The union defeat at a giant Amazon warehouse in Bessemer, Alabama, was a big blow to the labor movement. Unfortunately, it wasn’t a surprise given the company’s relentless and hyperbolic multi-million-dollar campaign against the union. It wasn’t a fair fight.
From its earliest days, Amazon has been determined to crush any union drives. Five years ago, the firm was compelled by the National Labor Relations Board (NLRB) to post a “notice to employees” at a Chester, Virginia, warehouse declaring that they wouldn’t engage in 22 forms of threatening and intimidating behavior.
“We will not threaten you with the loss of your job” if you are a union supporter, Amazon wrote. “We will not interrogate you” about the union or “engage in surveillance of you” while you participate in union activities. “We will not threaten you with unspecified reprisals” because you are a union supporter. We will not threaten to “get” union supporters.
The list was posted after the Machinists union accused the company of doing these things during a two-year campaign to unionize 30 facilities technicians at the warehouse.
The powers of the NLRB are quite weak. They could not impose monetary penalties. In addition, this was a secret settlement, which was only recently uncovered by the New York Times.
In addition, Amazon is hard to organize due to the massive turnover of employees. A study by the National Employment Law Project concluded that Amazon’s business model is “one in which the company views its workers as disposable and designs its operations to foster high turnover. Workers who can’t keep up with extreme productivity goals are fired or encouraged to quit. Many workers have to leave their jobs because of injuries. Amazon’s inhumane work pace and repetitive work tasks require a level of physical exertion and strain that takes a high toll on workers’ physical health over time, which is why the company needs to constantly replenish its workforce with fresh bodies.”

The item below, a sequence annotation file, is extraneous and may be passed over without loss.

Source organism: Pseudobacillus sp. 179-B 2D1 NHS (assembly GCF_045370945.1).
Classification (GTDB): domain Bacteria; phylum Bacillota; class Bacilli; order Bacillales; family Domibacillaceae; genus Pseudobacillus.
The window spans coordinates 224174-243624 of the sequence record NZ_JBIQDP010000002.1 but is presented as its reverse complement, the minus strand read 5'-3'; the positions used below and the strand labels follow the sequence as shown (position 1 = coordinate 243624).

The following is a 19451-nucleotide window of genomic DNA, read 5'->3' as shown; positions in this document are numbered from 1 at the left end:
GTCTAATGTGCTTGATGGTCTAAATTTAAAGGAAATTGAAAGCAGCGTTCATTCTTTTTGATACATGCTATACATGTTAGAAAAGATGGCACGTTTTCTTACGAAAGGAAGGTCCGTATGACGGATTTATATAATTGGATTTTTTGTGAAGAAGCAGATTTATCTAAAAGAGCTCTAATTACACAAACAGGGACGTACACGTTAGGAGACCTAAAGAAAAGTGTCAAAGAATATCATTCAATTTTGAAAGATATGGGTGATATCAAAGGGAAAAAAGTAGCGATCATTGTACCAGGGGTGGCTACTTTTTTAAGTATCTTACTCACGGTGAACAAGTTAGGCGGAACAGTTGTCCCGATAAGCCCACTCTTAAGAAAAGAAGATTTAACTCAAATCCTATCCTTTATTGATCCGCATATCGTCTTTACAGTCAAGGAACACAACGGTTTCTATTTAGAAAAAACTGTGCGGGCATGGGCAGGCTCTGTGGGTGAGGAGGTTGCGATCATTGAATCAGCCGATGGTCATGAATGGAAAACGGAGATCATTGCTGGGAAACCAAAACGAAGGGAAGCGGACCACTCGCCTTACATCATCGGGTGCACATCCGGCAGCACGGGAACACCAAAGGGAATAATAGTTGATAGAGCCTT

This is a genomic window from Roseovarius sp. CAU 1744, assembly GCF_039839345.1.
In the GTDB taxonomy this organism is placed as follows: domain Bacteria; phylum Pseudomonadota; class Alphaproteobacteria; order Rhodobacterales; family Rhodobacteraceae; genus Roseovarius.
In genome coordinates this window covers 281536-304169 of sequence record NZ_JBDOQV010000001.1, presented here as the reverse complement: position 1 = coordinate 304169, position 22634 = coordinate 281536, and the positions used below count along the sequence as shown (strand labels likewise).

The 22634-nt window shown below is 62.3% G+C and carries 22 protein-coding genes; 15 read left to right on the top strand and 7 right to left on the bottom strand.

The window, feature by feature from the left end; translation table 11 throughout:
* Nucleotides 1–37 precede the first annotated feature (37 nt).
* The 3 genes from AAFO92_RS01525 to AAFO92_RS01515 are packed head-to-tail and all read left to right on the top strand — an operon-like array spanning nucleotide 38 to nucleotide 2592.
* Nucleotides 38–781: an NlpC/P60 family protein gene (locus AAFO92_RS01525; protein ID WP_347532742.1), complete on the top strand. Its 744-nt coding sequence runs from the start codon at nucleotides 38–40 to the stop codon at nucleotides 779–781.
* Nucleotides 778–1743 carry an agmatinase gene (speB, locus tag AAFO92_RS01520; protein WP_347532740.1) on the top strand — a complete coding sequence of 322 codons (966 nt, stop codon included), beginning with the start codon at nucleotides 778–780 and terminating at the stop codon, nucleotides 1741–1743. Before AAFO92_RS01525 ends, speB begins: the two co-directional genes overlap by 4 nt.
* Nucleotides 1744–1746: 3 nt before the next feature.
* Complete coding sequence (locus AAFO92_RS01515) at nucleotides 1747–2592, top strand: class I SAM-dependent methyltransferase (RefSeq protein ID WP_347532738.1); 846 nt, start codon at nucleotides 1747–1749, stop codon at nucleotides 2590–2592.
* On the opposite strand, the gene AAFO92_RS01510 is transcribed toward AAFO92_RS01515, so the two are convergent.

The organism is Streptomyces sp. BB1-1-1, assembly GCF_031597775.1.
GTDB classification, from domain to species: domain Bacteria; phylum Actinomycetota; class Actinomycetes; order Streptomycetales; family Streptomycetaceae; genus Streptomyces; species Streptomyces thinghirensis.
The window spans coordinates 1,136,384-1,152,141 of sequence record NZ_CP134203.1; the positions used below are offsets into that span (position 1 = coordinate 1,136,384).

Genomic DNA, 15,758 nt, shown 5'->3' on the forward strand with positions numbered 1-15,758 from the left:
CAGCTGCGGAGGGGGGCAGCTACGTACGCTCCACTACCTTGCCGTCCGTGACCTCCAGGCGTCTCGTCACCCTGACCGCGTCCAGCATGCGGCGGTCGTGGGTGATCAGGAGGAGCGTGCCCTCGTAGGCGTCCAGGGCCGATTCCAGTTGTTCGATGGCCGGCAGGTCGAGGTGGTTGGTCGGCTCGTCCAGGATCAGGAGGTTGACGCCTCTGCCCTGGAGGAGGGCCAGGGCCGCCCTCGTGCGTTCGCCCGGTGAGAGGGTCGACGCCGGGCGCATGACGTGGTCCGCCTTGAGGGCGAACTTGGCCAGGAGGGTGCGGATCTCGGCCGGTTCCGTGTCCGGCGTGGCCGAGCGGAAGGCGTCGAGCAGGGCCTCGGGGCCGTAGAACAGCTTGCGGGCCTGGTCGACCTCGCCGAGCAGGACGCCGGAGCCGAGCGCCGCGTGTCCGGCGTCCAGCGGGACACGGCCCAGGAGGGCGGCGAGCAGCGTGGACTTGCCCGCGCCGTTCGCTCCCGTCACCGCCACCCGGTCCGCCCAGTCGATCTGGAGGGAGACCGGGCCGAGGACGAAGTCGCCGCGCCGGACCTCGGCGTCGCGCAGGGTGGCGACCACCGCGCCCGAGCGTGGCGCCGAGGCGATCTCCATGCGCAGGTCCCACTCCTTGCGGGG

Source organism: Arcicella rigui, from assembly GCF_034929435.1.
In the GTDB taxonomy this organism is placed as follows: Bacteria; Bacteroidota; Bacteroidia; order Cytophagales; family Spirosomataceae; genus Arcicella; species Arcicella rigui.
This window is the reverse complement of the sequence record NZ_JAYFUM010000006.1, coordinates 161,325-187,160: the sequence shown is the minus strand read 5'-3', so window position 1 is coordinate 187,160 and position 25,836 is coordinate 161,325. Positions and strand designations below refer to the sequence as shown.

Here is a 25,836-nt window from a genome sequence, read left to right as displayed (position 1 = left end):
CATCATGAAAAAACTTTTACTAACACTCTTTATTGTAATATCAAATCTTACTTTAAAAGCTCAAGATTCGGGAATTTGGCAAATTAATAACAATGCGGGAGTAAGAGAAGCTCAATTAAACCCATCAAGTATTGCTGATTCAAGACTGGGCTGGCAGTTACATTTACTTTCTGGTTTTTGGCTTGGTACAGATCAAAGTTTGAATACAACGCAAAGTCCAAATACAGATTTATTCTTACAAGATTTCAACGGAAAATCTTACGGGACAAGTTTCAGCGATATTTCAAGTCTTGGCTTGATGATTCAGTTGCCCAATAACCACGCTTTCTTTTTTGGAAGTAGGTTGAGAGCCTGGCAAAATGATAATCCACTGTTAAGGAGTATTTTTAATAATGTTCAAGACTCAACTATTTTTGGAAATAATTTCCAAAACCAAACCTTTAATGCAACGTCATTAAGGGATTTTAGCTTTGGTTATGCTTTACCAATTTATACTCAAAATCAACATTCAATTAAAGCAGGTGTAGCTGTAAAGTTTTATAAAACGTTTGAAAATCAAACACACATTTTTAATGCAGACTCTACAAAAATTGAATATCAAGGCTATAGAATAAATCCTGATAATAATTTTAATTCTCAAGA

Amazon’s employees suffer injuries at rates much higher than the national average for the warehouse industry. “According to Amazon’s own records, the risk of work injuries at fulfillment centers is alarmingly, unacceptably high,” David Michaels, former head of the federal Occupational Safety and Health Administration, now a professor at George Washington University’s public health school, told the Center for Investigative Reporting.
The anti-union tactics Amazon used in Chester surfaced in Bessemer against the Retail, Wholesale and Department Store Union (RWDSU). Amazon brought in highly paid “consultants.” Union busting is a huge and lucrative industry. In 1988, Martin Jay Levitt described his former career in “preventive labor relations” as a form of psychological warfare in his book Confessions of a Union Buster.
In it, he wrote, “Union busting is a field populated by bullies and built on deceit. A campaign against a union is an assault on individuals and a war against the truth. As such, it is a war without honor. The only way to bust a union is to lie, distort, manipulate, threaten, and always, always attack. Each ‘union prevention’ campaign, as the wars are called, turns on a combined strategy of disinformation and personal assault.”
At the Bessemer warehouse, Amazon held mandatory “captive audience” meetings where managers lied and told scary stories about the union. The company sent text messages several times a day urging workers to vote no. Anti-union flyers were everywhere, even on bathroom stalls. Vulnerable temp workers were told to wear “vote no” swag.
During the voting, President Joe Biden released a video posted to Twitter and YouTube, which was the most pro-union message made by a president in our time. He didn’t mention Amazon but did refer to “workers in Alabama.”
He said: “Unions put power in the hands of workers. They level the playing field. They give you a stronger voice for your health, your safety, higher wages, protections from racial discrimination and sexual harassment.” He also said: “There should be no intimidation, no coercion, no threats, no anti-union propaganda.”
The House passed the Protecting the Right to Organize (PRO) Act, which would outlaw many of the anti-union tactics Amazon used and institute serious penalties against companies and corporate executives who violate workers’ rights. Biden supports it. But it won’t pass the Senate unless the filibuster is abolished and a few “moderate” Senate Democrats are convinced to vote for it.
It’s tough but we can win, even against Jeff Bezos, the richest man in the world.
This opinion column does not necessarily reflect the views of Boulder Weekly.